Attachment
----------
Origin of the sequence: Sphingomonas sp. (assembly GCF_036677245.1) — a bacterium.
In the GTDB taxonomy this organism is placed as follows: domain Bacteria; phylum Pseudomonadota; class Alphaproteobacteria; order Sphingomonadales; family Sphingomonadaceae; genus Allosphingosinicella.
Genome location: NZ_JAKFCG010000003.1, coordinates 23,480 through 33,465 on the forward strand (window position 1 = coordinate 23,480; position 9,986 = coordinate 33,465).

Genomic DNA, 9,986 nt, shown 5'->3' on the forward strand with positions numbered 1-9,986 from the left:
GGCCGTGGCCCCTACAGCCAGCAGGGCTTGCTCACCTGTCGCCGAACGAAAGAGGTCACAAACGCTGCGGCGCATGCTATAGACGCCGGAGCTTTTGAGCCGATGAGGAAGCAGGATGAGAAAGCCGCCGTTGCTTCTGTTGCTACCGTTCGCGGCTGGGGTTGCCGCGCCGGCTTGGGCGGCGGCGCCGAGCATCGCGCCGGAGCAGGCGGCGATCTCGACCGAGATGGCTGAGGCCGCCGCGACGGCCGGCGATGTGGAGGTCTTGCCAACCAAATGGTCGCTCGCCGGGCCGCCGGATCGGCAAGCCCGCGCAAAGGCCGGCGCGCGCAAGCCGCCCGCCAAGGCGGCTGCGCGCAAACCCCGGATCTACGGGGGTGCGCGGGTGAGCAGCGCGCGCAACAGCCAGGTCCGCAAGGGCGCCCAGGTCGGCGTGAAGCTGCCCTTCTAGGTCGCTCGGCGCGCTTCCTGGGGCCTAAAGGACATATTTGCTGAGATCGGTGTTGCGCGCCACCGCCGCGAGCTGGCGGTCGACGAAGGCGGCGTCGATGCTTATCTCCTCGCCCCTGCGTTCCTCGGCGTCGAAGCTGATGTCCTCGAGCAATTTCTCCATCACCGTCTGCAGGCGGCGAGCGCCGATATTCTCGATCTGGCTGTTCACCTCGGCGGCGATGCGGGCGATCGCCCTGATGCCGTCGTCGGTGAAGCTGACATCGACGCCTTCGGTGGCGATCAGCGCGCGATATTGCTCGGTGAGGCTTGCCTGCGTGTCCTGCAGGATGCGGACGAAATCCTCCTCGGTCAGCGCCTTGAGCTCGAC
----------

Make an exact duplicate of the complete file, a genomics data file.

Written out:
Origin of the sequence: Sphingomonas sp. (assembly GCF_036677245.1) — a bacterium.
In the GTDB taxonomy this organism is placed as follows: domain Bacteria; phylum Pseudomonadota; class Alphaproteobacteria; order Sphingomonadales; family Sphingomonadaceae; genus Allosphingosinicella.
Genome location: NZ_JAKFCG010000003.1, coordinates 23,480 through 33,465 on the forward strand (window position 1 = coordinate 23,480; position 9,986 = coordinate 33,465).

Genomic DNA, 9,986 nt, shown 5'->3' on the forward strand with positions numbered 1-9,986 from the left:
GGCCGTGGCCCCTACAGCCAGCAGGGCTTGCTCACCTGTCGCCGAACGAAAGAGGTCACAAACGCTGCGGCGCATGCTATAGACGCCGGAGCTTTTGAGCCGATGAGGAAGCAGGATGAGAAAGCCGCCGTTGCTTCTGTTGCTACCGTTCGCGGCTGGGGTTGCCGCGCCGGCTTGGGCGGCGGCGCCGAGCATCGCGCCGGAGCAGGCGGCGATCTCGACCGAGATGGCTGAGGCCGCCGCGACGGCCGGCGATGTGGAGGTCTTGCCAACCAAATGGTCGCTCGCCGGGCCGCCGGATCGGCAAGCCCGCGCAAAGGCCGGCGCGCGCAAGCCGCCCGCCAAGGCGGCTGCGCGCAAACCCCGGATCTACGGGGGTGCGCGGGTGAGCAGCGCGCGCAACAGCCAGGTCCGCAAGGGCGCCCAGGTCGGCGTGAAGCTGCCCTTCTAGGTCGCTCGGCGCGCTTCCTGGGGCCTAAAGGACATATTTGCTGAGATCGGTGTTGCGCGCCACCGCCGCGAGCTGGCGGTCGACGAAGGCGGCGTCGATGCTTATCTCCTCGCCCCTGCGTTCCTCGGCGTCGAAGCTGATGTCCTCGAGCAATTTCTCCATCACCGTCTGCAGGCGGCGAGCGCCGATATTCTCGATCTGGCTGTTCACCTCGGCGGCGATGCGGGCGATCGCCCTGATGCCGTCGTCGGTGAAGCTGACATCGACGCCTTCGGTGGCGATCAGCGCGCGATATTGCTCGGTGAGGCTTGCCTGCGTGTCCTGCAGGATGCGGACGAAATCCTCCTCGGTCAGCGCCTTGAGCTCGAC